China retaliates against US diplomats, including in Hong Kong

BEIJING (BLOOMBERG) – Beijing said it will take unspecified retaliatory measures against US diplomats in China, including those working in Hong Kong, following earlier moves by the Trump administration to limit the ways Chinese diplomats can operate on US soil.

China notified the US of the “reciprocal” measures being taken against its diplomats, Foreign Ministry spokesman Zhao Lijian said in a statement on Friday evening (Sept 11), without giving any details.

“The US practice has severely violated international law and basic norms governing international relations and disrupted China-US relations and normal exchanges between the two sides,” Zhao said.

US Secretary of State Michael Pompeo earlier this month unveiled new rules on Chinese diplomats designed to match those already imposed on American diplomats in China. Under those updated rules, senior Chinese diplomats must seek approval to visit university campuses or meet local government officials, the State Department said in a previous statement.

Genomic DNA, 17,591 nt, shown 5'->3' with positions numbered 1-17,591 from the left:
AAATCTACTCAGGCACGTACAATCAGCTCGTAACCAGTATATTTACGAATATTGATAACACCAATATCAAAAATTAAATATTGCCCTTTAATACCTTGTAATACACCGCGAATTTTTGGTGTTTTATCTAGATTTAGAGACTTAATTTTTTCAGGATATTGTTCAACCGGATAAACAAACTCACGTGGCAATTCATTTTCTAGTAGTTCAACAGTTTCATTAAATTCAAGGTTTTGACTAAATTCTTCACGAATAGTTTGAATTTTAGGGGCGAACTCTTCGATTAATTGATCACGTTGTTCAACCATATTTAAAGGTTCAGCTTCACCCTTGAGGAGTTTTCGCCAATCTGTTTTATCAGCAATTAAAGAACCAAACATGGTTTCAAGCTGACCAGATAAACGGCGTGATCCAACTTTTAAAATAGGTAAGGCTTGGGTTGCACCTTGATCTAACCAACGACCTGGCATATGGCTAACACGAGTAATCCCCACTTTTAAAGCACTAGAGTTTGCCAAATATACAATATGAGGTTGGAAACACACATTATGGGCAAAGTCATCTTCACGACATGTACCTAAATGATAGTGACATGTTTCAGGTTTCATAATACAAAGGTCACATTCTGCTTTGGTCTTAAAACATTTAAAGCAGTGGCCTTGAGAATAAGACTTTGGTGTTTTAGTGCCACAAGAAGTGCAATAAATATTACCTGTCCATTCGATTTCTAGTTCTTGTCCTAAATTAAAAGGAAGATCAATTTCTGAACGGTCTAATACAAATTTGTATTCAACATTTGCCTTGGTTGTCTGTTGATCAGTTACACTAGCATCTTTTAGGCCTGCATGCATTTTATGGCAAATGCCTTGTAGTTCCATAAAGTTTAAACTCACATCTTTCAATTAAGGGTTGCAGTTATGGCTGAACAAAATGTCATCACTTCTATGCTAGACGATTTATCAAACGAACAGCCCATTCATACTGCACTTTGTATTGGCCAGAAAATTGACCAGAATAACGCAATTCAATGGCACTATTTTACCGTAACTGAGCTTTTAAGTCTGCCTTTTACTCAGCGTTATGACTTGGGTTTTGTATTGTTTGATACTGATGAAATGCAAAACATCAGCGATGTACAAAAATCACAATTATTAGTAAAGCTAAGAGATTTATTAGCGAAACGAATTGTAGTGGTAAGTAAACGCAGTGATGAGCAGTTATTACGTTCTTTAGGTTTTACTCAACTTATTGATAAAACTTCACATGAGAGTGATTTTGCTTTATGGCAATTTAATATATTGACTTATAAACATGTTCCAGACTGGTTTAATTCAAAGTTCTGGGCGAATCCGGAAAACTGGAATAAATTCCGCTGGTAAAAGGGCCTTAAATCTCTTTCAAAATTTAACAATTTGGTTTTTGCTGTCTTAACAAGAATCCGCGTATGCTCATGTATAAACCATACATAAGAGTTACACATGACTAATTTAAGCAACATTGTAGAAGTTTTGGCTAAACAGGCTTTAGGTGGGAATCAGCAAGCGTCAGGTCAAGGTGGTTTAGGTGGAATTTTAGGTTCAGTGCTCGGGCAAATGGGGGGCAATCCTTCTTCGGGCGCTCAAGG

Unlike like some US sanctions, which have had a significant impact on Chinese technology and financial firms, as well as some officials, Chinese sanctions sometimes appear to mean little.

None of the dozen American individuals sanctioned since July have received notice of what the penalties would entail, including Senators Marco Rubio of Florida and Ted Cruz of Texas. Beijing’s pledged sanctions against US firms including Lockheed Martin Corp, which sells weapons systems to Taiwan in defiance of China, have also had little impact, according to some industry analysts.

The new developments come as the two superpowers engage in a broader tit-for-tat battle on everything from trade and technology to media accreditation and diplomatic protocols.

The administration of President Donald Trump has taken a range of measures, from hitting out at Chinese technology companies to slapping sanctions on officials in Hong Kong and imposing stricter requirements for Chinese journalists in the US. China has also expelled US journalists.

In July, the State Department also ordered the Chinese consulate in Houston closed “to protect American intellectual property and Americans’ private information,” prompting China to days later shut the US consulate in Chengdu.

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